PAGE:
Know Your Limits: Improved Focus for Improved Speaking

231-focus1

Mnmlist has a great little piece up today about the zen of limits. The upshot of the piece is that creating limits, even when they seem arbitrary, are often an essential component for figuring out what is really important.

We have all kinds of limits and structures and “rules” for public speaking. We have clear forms and styles, guidelines for creating good visual aids, rules about motion and gestures. All of these serve the purpose of helping call attention to what is most important.

Limits Improve Focus

I like to hear myself talk.

Big shocker, I know! A public speaking coach who likes to hear the sound of his own voice. Somebody alert the press.

The problem is that I can get carried away. I enjoy speaking to and with people so much, that I get dragged off topic, or I ramble on tangentially. My point gets made, and I cover everything I need to cover most of the time, but I’m not always as effective as I could be.

However, I’ve noticed that when I focus my presentation, when I limit my scope to something very specific, I find that I’m able to be more effective and efficient in conveying the information that I’m interested in.

Setting that focused limit on my content helps me to elaborate in much greater detail, and it keeps my audience more engaged. Even tangents tend to be more topical and focused.

A talk on political apathy is probably important. There is much to be said on the subject, for sure. So much, in fact, that to try to cram it all into a speech would be folly. The speaker who took this on would likely under-cover key information, or wind up getting bogged down, and running out of time to cover everything.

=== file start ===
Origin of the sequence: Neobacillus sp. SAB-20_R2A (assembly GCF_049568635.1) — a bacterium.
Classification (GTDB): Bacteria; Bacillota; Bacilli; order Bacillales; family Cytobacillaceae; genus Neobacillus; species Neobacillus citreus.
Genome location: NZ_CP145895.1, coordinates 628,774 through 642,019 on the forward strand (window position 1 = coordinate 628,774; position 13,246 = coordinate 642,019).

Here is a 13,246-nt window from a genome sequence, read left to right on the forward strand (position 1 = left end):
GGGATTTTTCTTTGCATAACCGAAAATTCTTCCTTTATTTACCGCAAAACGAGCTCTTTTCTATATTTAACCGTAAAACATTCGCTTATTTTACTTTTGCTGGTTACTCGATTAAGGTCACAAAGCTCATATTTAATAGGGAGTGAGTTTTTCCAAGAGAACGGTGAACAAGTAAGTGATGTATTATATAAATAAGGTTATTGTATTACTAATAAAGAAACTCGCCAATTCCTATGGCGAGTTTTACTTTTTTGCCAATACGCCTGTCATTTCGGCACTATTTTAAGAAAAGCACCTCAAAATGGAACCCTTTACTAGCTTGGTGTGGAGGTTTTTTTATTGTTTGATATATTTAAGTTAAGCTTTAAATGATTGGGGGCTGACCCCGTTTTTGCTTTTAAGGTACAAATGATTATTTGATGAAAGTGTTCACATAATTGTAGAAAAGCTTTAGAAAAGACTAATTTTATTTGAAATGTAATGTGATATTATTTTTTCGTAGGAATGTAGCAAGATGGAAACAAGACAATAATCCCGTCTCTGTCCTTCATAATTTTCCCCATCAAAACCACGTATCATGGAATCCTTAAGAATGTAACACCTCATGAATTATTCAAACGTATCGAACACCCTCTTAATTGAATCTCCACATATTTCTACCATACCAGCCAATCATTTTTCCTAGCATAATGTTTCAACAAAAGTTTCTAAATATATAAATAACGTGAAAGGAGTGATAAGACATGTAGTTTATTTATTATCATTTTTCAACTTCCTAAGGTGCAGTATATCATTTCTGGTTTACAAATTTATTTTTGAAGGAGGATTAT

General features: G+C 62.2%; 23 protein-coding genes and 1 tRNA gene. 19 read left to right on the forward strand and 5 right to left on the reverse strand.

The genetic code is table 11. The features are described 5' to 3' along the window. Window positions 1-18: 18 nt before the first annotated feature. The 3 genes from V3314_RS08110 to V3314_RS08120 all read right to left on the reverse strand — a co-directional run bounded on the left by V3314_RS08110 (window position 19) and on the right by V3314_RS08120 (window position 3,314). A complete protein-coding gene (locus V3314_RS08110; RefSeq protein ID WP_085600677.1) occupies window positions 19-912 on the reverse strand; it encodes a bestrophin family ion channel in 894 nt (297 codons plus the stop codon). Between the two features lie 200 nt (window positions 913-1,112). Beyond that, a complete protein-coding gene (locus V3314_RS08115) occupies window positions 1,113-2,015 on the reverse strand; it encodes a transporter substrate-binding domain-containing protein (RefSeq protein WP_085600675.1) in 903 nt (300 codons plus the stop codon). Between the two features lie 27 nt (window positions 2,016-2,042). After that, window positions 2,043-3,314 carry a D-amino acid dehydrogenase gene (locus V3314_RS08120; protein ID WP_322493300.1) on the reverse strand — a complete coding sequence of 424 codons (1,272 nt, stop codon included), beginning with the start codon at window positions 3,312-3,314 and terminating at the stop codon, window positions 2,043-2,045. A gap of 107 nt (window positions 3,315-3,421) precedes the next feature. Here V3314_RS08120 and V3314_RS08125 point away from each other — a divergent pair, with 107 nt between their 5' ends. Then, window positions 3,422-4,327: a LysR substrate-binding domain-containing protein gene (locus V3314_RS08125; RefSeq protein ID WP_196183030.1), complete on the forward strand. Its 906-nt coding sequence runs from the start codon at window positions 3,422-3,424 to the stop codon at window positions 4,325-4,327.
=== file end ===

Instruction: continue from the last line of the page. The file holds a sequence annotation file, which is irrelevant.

Limiting the topic is the key to resolving those problems. A talk about political apathy may be too general, but a talk about the alienation of teenagers from the political process through commercial distraction would cover some really important information that contributes to a broader dialogue.

As Leo points out in the Mnmlist article, limits help us focus on what is most important. The question of what is most important should be on the forefront of our minds when we prepare speeches and presentations.

Limits Improve Speaking

While having good, focused content is awesome, it isn’t the only place where limits are important for improving your public speaking ability.

Having a good quality structure for your speech is the sort of limit that allows you to focus on the information you’re supposed to be conveying at any given moment. Time limits force you to be concise and economical in your language choices. Polish and refinement of your gestures and physical movement allows you to provide emphasis and avoid distraction.

In fact, all of these limits help to provide emphasis and avoid distraction. Distraction is the enemy of a good presentation. Keeping an audience engaged requires that you minimize their ability to be distracted from the information that you want them to have. The imposition of content limits, time limits, structural limits, and physical limits all contribute to drawing the audience’s attention to where you would have it go.

That’s golden.

Keep asking yourself “What’s the Most Important Thing?” and make sure that the limits you define help to draw attention to the thing you identify.

How do you feel about dealing with limits? What helps you get focused and stay focused? Share it in the comments!